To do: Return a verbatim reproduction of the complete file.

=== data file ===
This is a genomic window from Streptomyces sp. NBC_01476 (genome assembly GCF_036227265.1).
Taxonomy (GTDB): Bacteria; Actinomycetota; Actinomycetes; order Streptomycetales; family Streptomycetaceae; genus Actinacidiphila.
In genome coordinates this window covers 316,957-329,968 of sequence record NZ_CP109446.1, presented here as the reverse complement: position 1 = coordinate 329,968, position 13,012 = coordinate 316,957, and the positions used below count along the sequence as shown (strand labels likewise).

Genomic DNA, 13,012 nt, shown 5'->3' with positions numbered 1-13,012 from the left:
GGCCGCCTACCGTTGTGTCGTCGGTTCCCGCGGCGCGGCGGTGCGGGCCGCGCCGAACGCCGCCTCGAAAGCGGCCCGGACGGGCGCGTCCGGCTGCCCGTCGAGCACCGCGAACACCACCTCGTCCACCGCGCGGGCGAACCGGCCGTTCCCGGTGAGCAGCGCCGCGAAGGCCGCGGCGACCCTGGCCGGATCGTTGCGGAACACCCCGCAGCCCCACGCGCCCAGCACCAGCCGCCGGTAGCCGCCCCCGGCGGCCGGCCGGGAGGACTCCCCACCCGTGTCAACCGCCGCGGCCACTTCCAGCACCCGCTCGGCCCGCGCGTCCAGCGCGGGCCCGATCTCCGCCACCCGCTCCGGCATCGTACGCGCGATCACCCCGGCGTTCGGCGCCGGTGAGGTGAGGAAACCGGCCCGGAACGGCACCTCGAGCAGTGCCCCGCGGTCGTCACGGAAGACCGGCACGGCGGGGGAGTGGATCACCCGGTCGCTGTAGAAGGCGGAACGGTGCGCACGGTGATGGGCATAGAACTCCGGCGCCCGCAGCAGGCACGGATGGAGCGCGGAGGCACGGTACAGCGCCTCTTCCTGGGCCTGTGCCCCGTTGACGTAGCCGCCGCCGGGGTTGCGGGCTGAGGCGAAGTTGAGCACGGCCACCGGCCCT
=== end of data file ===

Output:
This is a genomic window from Streptomyces sp. NBC_01476 (genome assembly GCF_036227265.1).
Taxonomy (GTDB): Bacteria; Actinomycetota; Actinomycetes; order Streptomycetales; family Streptomycetaceae; genus Actinacidiphila.
In genome coordinates this window covers 316,957-329,968 of sequence record NZ_CP109446.1, presented here as the reverse complement: position 1 = coordinate 329,968, position 13,012 = coordinate 316,957, and the positions used below count along the sequence as shown (strand labels likewise).

Genomic DNA, 13,012 nt, shown 5'->3' with positions numbered 1-13,012 from the left:
GGCCGCCTACCGTTGTGTCGTCGGTTCCCGCGGCGCGGCGGTGCGGGCCGCGCCGAACGCCGCCTCGAAAGCGGCCCGGACGGGCGCGTCCGGCTGCCCGTCGAGCACCGCGAACACCACCTCGTCCACCGCGCGGGCGAACCGGCCGTTCCCGGTGAGCAGCGCCGCGAAGGCCGCGGCGACCCTGGCCGGATCGTTGCGGAACACCCCGCAGCCCCACGCGCCCAGCACCAGCCGCCGGTAGCCGCCCCCGGCGGCCGGCCGGGAGGACTCCCCACCCGTGTCAACCGCCGCGGCCACTTCCAGCACCCGCTCGGCCCGCGCGTCCAGCGCGGGCCCGATCTCCGCCACCCGCTCCGGCATCGTACGCGCGATCACCCCGGCGTTCGGCGCCGGTGAGGTGAGGAAACCGGCCCGGAACGGCACCTCGAGCAGTGCCCCGCGGTCGTCACGGAAGACCGGCACGGCGGGGGAGTGGATCACCCGGTCGCTGTAGAAGGCGGAACGGTGCGCACGGTGATGGGCATAGAACTCCGGCGCCCGCAGCAGGCACGGATGGAGCGCGGAGGCACGGTACAGCGCCTCTTCCTGGGCCTGTGCCCCGTTGACGTAGCCGCCGCCGGGGTTGCGGGCTGAGGCGAAGTTGAGCACGGCCACCGGCCCT